Within my last blog, we explored the true meaning of the word “Digital.” Today I present to you the topic of “digital literacy.” What exactly is this? And How can this improve digital rhetoric? Together we will understand all that and more.
We once again return to the writings of Doug Eyman on “Defining and Locating Digital Rhetoric.” He moves on to the topic of digital literacy and what exactly that phrase means.
What is digital literacy?
In short, digital literacy is the ability to read, write, find, evaluate, and communicate information using digital platforms. This can be through coding web pages, using videos, audio, image, and animation. With these different forms of communication, the user must gain an understanding of how to properly use them as each form has their own form of function and requirements. Thinking into it a bit more it would make sense to call this digital literacy as for each form of communication there are certain things the user must understand in order to work whatever digital program properly.
Digital literacy Examples
For instance, animation requires the user to understand what type of program they are working on. There are many digital animation programs from amateur to professional. Thus, the user’s digital literacy is important as symbols represent words in the program. Such as a backward arrow representing “undo.” Additionally, exporting an image is different from exporting a video, a user needs to understand things such as file capacity, megabytes, and Kilobytes. How to export in a good quality or high quality. Users also need to learn what is the difference between a PNG, JPEG, PDF, and how can that affect the file itself, and how it can be accessed.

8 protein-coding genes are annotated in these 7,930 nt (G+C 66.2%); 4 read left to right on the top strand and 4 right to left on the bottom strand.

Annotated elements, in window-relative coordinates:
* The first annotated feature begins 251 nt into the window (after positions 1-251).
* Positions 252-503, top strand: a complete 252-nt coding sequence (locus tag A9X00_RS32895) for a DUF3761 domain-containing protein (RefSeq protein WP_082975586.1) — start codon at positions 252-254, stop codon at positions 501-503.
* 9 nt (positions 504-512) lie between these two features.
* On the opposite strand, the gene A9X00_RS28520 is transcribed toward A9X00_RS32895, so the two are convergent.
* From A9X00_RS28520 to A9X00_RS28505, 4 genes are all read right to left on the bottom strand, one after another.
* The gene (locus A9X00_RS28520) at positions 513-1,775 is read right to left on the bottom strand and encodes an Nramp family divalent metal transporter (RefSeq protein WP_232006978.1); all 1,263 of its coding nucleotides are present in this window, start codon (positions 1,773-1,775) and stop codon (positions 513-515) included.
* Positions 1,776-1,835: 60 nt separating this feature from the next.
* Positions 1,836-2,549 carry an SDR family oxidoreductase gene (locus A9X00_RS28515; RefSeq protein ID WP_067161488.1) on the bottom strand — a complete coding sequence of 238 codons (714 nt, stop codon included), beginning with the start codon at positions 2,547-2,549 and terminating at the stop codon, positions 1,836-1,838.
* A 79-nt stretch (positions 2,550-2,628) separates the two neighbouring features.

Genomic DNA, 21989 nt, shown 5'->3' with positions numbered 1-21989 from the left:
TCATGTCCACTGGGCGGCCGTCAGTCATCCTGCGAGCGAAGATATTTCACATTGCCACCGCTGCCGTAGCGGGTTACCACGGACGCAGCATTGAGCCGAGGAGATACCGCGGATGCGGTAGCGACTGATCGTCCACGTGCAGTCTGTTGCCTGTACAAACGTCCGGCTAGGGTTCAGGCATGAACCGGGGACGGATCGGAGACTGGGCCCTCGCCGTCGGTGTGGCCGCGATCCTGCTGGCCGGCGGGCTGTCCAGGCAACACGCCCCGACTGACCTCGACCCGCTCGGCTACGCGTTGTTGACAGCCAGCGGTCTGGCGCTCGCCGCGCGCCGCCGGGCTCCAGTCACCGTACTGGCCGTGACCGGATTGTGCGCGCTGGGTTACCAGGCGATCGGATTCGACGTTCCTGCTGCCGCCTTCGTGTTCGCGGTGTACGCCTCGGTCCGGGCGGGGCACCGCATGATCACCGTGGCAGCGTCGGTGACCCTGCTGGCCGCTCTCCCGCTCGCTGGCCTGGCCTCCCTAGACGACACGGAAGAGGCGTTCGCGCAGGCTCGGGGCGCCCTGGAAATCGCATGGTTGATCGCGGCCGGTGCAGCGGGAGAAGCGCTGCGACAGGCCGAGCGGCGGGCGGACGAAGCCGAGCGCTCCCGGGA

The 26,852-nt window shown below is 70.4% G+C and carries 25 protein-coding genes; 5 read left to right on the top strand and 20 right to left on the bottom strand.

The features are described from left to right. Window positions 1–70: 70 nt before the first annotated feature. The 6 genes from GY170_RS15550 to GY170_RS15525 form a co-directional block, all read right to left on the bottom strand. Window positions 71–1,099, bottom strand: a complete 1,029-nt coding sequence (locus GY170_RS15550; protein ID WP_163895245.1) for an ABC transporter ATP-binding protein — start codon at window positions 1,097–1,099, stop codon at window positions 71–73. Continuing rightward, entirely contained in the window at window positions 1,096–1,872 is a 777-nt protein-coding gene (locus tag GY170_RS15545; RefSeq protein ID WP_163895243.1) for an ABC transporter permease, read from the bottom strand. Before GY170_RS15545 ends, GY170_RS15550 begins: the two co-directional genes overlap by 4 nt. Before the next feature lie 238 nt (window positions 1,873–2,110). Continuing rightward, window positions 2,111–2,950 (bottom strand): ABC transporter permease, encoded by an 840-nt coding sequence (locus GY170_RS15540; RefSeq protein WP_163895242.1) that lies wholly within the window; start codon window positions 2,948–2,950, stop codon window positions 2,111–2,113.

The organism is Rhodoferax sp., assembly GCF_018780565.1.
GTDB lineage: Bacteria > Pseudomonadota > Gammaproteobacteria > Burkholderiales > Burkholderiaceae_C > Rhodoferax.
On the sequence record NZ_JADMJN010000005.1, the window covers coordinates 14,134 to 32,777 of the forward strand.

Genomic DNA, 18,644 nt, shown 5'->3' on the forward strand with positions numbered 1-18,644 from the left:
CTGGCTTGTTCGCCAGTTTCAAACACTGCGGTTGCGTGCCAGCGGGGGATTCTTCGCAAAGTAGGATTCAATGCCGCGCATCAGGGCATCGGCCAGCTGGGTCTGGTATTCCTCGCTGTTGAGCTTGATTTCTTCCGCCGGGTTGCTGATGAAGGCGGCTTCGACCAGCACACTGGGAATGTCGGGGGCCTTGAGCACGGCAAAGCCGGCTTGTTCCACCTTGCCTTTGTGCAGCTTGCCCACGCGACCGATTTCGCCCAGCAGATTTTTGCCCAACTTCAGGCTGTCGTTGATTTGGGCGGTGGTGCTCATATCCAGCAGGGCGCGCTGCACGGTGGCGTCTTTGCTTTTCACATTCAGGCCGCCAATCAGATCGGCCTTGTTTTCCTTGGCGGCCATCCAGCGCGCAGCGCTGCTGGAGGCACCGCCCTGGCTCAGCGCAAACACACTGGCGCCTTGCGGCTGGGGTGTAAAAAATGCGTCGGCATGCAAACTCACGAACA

How does it improve Digital Rhetoric?
By understanding the literacy of these programs only then can a user use it to communicate information effectively and clearly. Just like anything, there is a learning curve that users must undergo when using technological devices, and as such requires readability to properly use. Once that learning curve is triumphed over, digital rhetoric will be improved as users can better communicate their ideas and information. For example, for web building, the user wants their webpage to be professionally built to gain support from the target audience. By having this kind of literacy individuals can best equipped any digital platform to make their ideas effective and persuasive.
If for example, a charity wants to set up a webpage for donations. But they only know the digital skills to make a webpage and not the digital literacy to build it. This can cause the website to lack the fundamental part of communicating its ideas through this digital platform effectively. As a result, they do not get the funds needed as their message was not clear due to poor digital literacy which ultimately affected their digital rhetoric.